A few policy subjects that seem worth a quick review, and seem timely, as the Idaho Legislature kicks into full steam for this session.
States often pay little attention what goes on in the legislatures of even their close neighbors, but Idaho might want to reflect on a vote last week in Oregon that set in motion the course of this year’s legislative session there. The vote was on whether to accept or reject a tax increase passed by the last session; a ballot issue aimed at rejecting it was proposed by several Republican House members. In the vote last Tuesday, Oregon voters statewide approved the tax increase by a landslide 61.5 percent.
What was this tax? It was a levy on certain larger hospitals and on health insurance premiums — both industries were in favor of it — as a way of helping pay for the state’s expanded Medicaid program. Rejection of the tax would have blown a billion-dollar hole in the state budget; approval meant, more or less, status quo. Health insurance for several hundred thousand Oregonians was in the balance.
That Oregon would be more amenable than Idaho to such a proposal is no shock. But the big margin of the vote in a special election — this one question was the only thing on the ballot — and the voter turnout of about 40 percent should give some pause to Idahoans thinking about how to handle Medicaid and health insurance.
Item the second: The recent column about the proposed (by Governor C.L. “Butch” Otter) change in administration of Idaho state higher education, which would involve a state “CEO” overseeing the colleges and universities, drew this e-mail inquiry, requesting an answer:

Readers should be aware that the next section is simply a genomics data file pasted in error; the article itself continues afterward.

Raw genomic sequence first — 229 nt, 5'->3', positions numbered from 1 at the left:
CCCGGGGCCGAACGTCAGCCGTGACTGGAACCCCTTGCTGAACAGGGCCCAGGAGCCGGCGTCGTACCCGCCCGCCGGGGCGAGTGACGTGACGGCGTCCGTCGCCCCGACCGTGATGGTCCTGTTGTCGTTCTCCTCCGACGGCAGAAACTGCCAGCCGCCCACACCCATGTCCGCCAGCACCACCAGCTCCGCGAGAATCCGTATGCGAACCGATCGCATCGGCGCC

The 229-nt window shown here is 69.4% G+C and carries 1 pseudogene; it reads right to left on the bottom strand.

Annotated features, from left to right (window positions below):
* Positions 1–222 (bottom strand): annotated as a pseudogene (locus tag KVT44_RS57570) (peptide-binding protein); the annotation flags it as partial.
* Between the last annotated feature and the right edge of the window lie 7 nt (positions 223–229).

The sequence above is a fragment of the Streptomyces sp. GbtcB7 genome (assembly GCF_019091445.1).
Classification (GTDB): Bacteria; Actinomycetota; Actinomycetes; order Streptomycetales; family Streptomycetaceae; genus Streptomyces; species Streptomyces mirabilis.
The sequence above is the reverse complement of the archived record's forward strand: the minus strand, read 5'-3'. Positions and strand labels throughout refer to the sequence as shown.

“If Otter wants to really make a move toward a ‘Chancellor’ system, why is he so timid about calling it what it is? If he doesn’t, why did he make this toothless proposal?”
The proposal has been making its way through the system, drawing an endorsement from the state Board of Education. The guess here is that it might not have if it had used the word “chancellor” (which Otter specifically disavowed).
So what’s the difference between a CEO and a (in the usual sense) chancellor, as an overseer of the system? That’s much harder to say, and Otter didn’t really seem to clarify it. The point here may be that using the one term is politically and popularly acceptable, and the other isn’t. Go figure.
Finally, a return to last week’s column about “historical horse racing.” I raised a question about how well the bettor terminals in the planned system comply with constitutional pari-mutuel requirements, which drew an emphatic response from an HHR backer that yes, it did.
He noted that, “the HHR terminals are the same as approved by the Legislature in 2012 in respect to the workings of the pari-mutuel operation and system of betting.” And, “the terminals that are proposed to be operated in Idaho are distinguishable from those that were proposed to be used Nebraska and Maryland nearly a decade ago, and can be legally and constitutionally operated in the state of Idaho. I reference Nebraska and Maryland here because AG opinions in those states were cited in the recent Idaho AG’s Certificate of Review. Again, I point out that those opinions from those states are dated and do not comport with the changes that have taken place in the HHR industry. The statutes in those states also differ from Idaho, so it’s not a true apples-to-apples comparison.”
His points (these and others) are fair and reasonable, but there’s room to rebut them too. My overall sense is that this is a complex and even technical debate, and if the Legislature goes there it should plan on spending a while in hearings to get the specifics right. Maybe as much as with health insurance.